Stephen Kastlison, an outreach worker for the Fraser Valley Mobile Mission, in front of the rescue van. Image courtesy of Jeremy Hunka.

Church groups in Abbotsford distribute supplies to homeless during cold snap

Central Heights Church, Union Gospel Mission provide ‘life-saving’ supplies

In the midst of this January cold-snap, there are a number of church organizations doing their part to warm up people living on the streets in Abbotsford.

Temperatures dipped to a low of -11 C on Tuesday, and are expected to remain several degrees below zero for the remainder of the week.

Central Heights Church and the Union Gospel Mission are two religious institutions making an effort to help the homeless during the current freezing temperatures.

“It’s not a matter of personal aggrandizement of anyone,” said Win Wachsmann, one of the organizers of the Central Heights Church program. “This is something that one church is doing and we would encourage other churches to do the same.”

Central Heights Church has created a cold-weather-care program to collect socks, clothes and other gear from their church community and distribute it to the 5 and 2 Ministries and the Cyrus Centre to pass along to adults and youth who are homeless.

Wachsmann said there is no particular goal or number they are trying to reach, but they are trying to help as many people as they can.

“We had some success before Christmas and we’re continuing now during the ongoing cold weather,” he said. “We’ve got so many people who are homeless and disadvantaged.

“If your socks get wet, there is no place to dry them, so you have to find new ones.”

Wachsmann wants all the other churches and people in the community to participate if they can. He said everyone is welcome to drop off their donations to the Central Heights Church on McCallum Road.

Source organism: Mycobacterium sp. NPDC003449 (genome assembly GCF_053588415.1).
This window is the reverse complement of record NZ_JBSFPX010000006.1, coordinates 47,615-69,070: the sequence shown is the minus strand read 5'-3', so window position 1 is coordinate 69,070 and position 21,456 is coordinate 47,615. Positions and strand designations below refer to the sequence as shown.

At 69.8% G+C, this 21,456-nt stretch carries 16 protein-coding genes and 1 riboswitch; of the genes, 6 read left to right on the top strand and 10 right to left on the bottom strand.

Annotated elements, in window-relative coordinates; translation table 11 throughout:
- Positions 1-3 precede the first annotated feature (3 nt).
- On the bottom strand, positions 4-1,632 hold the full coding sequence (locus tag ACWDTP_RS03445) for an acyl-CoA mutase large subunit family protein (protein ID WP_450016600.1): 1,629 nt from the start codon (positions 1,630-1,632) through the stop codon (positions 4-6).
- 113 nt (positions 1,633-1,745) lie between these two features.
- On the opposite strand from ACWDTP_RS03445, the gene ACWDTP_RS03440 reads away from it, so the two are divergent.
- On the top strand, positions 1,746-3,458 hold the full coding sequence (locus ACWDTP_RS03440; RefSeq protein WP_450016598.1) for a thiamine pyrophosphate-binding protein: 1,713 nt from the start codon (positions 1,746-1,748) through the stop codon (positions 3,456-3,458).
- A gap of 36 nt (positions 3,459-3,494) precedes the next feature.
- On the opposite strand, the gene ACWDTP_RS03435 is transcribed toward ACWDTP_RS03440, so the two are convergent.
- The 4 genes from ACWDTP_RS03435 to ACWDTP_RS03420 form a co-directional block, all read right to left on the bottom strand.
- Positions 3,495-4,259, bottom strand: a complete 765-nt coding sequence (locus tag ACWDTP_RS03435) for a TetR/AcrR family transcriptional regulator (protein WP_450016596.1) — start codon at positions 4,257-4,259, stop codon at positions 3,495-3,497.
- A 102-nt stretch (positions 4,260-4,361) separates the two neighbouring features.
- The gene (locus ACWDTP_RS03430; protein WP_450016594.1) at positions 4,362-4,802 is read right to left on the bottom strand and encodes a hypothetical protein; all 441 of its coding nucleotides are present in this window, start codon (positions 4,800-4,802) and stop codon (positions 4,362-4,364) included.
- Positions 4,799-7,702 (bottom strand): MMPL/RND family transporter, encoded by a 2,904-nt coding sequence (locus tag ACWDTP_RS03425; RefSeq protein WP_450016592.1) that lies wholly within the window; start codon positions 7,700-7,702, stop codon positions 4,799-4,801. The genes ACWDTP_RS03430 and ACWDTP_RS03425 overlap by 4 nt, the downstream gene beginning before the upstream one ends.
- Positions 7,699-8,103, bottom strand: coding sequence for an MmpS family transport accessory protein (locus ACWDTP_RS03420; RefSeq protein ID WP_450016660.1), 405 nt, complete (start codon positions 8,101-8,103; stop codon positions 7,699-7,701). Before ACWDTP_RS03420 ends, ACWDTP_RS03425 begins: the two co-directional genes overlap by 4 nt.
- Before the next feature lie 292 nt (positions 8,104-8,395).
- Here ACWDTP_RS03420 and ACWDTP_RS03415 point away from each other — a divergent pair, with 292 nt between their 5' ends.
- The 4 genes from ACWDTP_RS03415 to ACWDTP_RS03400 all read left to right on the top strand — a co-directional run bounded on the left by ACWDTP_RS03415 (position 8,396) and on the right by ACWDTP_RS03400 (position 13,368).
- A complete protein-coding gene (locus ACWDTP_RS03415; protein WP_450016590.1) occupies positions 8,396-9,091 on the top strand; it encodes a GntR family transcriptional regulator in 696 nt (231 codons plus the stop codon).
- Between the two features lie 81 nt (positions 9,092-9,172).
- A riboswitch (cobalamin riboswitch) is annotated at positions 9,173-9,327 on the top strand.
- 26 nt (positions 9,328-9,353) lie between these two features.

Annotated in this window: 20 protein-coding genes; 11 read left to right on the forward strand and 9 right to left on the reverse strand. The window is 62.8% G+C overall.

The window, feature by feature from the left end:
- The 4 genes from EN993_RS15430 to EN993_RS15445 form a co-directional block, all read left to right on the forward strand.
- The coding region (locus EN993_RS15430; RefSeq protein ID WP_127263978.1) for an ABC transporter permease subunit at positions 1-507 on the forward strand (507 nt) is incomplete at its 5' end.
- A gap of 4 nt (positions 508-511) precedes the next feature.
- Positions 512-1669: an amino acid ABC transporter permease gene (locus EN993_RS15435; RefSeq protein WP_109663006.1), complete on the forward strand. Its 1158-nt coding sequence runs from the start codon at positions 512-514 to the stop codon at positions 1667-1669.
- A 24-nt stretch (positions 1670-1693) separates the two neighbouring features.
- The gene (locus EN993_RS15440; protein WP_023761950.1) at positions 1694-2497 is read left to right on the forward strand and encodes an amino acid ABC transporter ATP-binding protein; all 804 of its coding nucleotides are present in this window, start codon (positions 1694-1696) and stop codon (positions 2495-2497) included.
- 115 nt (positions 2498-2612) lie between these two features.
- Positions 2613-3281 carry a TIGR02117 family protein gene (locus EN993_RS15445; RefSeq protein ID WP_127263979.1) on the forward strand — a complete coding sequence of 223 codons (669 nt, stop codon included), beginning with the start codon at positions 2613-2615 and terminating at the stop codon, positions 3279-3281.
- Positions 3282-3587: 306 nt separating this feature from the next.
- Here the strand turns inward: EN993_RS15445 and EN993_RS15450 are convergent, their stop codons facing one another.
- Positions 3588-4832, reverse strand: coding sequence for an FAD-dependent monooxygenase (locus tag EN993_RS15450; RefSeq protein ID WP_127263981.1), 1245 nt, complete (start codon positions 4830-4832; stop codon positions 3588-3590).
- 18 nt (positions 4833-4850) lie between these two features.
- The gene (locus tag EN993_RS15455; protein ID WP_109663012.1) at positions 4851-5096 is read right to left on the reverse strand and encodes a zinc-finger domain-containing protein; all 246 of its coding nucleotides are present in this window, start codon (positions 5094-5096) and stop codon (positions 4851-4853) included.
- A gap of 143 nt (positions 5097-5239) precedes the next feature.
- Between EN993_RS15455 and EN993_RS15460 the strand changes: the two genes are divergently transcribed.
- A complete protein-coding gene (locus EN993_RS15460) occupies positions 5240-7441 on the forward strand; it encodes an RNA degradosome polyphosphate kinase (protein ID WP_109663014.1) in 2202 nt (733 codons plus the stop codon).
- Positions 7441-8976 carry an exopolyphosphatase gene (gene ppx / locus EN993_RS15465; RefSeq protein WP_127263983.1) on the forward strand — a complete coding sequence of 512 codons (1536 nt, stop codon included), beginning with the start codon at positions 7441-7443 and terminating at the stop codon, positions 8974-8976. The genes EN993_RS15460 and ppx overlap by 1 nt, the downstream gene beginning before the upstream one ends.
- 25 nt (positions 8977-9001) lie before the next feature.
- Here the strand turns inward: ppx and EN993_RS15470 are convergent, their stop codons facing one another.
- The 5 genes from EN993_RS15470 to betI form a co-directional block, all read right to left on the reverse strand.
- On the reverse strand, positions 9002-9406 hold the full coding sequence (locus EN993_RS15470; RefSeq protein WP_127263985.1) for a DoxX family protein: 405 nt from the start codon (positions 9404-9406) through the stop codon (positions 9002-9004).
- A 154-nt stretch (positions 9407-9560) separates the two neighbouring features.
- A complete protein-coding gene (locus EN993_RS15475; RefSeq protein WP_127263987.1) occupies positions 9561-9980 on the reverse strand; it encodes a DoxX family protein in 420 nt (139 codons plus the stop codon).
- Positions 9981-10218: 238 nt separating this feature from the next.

The Union Gospel Mission out of East Vancouver has sent their Mobile Mission rescue van, loaded with survival gear, to the Fraser Valley to distribute life-saving supplies in the midst of the extreme temperatures.

Sleeping bags, blankets, gloves, jackets, heat-reflective blankets and tarps, socks, winter boots, and hot food and drinks are all things that have been handed out, said Jeremy Hunka, a former journalist turned homeless advocate.

“It’s so cold out here right now. The wind just slices right through you,” Hunka said. “This is the worst of the worst, this type of cold weather with the rain and the wind. This is life-threatening. People’s lives are on the line and I think we need to do better in Abbotsford, Mission and across Metro Vancouver.”

The Mobile Mission rescue van has been in operation since May 2019 and now comes to the valley four or five times a week. Each trip they connect with around 20 homeless people in Abbotsford and Mission.

Hunka said the mobile van goes to different locations where the need is greatest to “try and augment and connect to other services that already exist and then fill the gaps.”

“There isn’t really this type of rescue vehicle that goes out and does quite the same thing.”

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